A New Page

By Michael W. Nickell

Published Nov 12th 2020 in Harold Williams's Essays


I came to Sibley Nature Center in early September 2006 as a contract artist to produce a mural project and serve as a volunteer. My academic and work history was in biology, art, and museum science, and I was most taken in by the “collections” of Sibley. The specimens were not technically collections, but rather an eclectic mixture of natural history specimens which were not curated, had no interpretation, and were inaccessible to visitors. Even though I was hired as an artist, there was a dormant museum scientist awakened to mount a one-person campaign to curate, or “care for” the “collections.” Sibley Nature Center was not incorporated as a museum, so initially my ideas and vision were met with skepticism and a little resistance. Persistence is a strength when I believe strongly enough in a cause, especially a cause centered around living or once living things.

What most distinguishes a museum from other educational, scientific, and aesthetic organizations is the institution’s relationship with its collections. It is assumed that physical objects/specimens have value. The Institute of Museum and Library Services defines a museum as an institution that “…owns or utilizes tangible objects, cares for them, and exhibits them to the public on a regular basis.” Most museums (as well as Sibley Nature Center) hold collections in trust for the public. The public in turn, should hold museum governing authorities accountable for:

  • Maintaining the highest legal, ethical, and professional standards,
  • Establishing policies that guide the institution’s operations,
  • And delegating specific responsibilities to staff, volunteers, and consultants through these policies.

The difference between an accumulation of objects and a collection is that a collection is organized and cared for. Characteristics of a museum collection differentiates it from other collections in that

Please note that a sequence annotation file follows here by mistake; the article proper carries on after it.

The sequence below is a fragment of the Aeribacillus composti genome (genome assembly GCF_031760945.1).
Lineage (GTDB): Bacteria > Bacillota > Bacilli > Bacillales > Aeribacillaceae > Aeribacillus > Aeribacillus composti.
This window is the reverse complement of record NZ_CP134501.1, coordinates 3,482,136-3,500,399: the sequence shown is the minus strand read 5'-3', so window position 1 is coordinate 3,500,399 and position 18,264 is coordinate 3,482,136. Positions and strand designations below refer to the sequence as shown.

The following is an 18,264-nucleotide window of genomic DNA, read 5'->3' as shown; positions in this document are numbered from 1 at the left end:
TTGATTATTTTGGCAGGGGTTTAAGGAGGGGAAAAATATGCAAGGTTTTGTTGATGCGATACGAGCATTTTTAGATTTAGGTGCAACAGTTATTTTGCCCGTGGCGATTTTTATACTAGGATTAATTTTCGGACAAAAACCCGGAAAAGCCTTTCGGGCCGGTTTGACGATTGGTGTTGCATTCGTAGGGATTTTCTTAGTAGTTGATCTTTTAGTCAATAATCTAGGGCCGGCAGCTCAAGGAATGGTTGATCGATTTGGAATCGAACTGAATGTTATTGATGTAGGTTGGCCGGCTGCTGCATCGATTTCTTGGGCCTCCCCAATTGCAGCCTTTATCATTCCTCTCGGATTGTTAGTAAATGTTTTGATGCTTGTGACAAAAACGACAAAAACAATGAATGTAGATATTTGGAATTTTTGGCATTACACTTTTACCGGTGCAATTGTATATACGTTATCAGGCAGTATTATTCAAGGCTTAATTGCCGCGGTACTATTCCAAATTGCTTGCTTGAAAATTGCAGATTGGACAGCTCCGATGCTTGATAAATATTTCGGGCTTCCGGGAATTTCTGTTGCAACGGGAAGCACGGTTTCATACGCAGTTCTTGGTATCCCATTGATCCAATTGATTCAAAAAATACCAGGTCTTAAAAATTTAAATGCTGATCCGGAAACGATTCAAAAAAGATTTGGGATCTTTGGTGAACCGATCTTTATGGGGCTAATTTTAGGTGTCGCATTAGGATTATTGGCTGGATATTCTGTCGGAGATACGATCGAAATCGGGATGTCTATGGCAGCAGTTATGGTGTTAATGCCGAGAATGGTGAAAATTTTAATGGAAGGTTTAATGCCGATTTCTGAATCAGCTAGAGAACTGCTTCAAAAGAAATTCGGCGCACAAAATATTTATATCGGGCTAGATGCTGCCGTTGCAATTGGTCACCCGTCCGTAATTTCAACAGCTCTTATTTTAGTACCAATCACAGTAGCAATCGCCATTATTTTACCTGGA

• Museum collections consist of more than one object.
  • The objects have order and organization.
  • The objects are valued.
  • The objects are collected with the intent to preserve them over time.
  • The collections serve the institutional mission and goals.
  • The integrity of each object and its associated information are paramount to the museum.
  • The collections are maintained in adherence to professional standards (1).

I now have the title of Museum Scientist and Naturalist, a position that did not previously exist at Sibley Nature Center. With board approval, I have drafted a collections management policy relevant to the mission of Sibley Nature Center which is available for public inspection upon request. Even though the collections of Sibley Nature Center are small, the processes and needs of curation, management, research, conservation, and exhibition are great for a small staff. Sibley Nature Center currently recognizes the following collections: library, herbarium, entomology, vertebrate zoology, comparative osteology, paleontology, art, maps and documents, and digital photography. I am greatly appreciative of my collections volunteers who do the real work, but I need others with dedication, passion, and an eye for detail.

In addition, Sibley Nature Center is committed to the preservation of its wildlife, plant life, and habitats. Of primary concern are pollinating species especially native bees, butterflies, and moths. Sibley also sponsors the Sibley Beekeepers. About 14 acres of mesquite shrubland have been restored to short grass prairie encouraging the re-establishment of grassland birds and insects. As Sibley’s naturalist, a large portion of each day goes to research, writing, and responding to questions from the general pubic with frequent speaking engagements.

The Youth and Family Garden is supportive in their commitment to companion plantings, native milkweed propagation, and pesticide/herbicide-free gardening and education programs emphasizing ecological health and sustainability. The Llano Estacado Master Naturalists are involved in our education programs. Some members of the group are dedicated students of aquatic entomology, especially of dragonflies and damselflies (the Odonata). Some of the Master Naturalists are also important volunteers in assisting with the collections.

Sibley Nature Center is pleased to host quarterly art shows, and as Museum Scientist, I curate them as well. Focus is mostly given to the wealth of regional art talent. I also bring in guests to conduct workshops in plein air painting, portrait painting, nature writing, nature drawing and journaling.

Thanks to generous grants from the Potts and Sibley Foundation, the FMH Foundation, and the Arts Council of Midland (formerly the Arts Assembly of Midland), the collections are better curated, documented, and available for research, display, and use for both indoor and outdoor education programs.

With the advent of COVID-19 and the period of shutdown, I have decided to inaugurate a new series I am tentatively calling “The Museum Scientist’s Journal.” While my “On the Trail’ series focuses more on the science, I envision “The Journal” as being more eclectic, personal, and maybe at times a little quirky. The focus will be on the collections, interesting observations, and some behind the scenes operations involving the collections and special projects.

  • Simmons, John E. Things Great and Small: Collections Management Policies. American Association of Museums. Washington, D.C., 2005.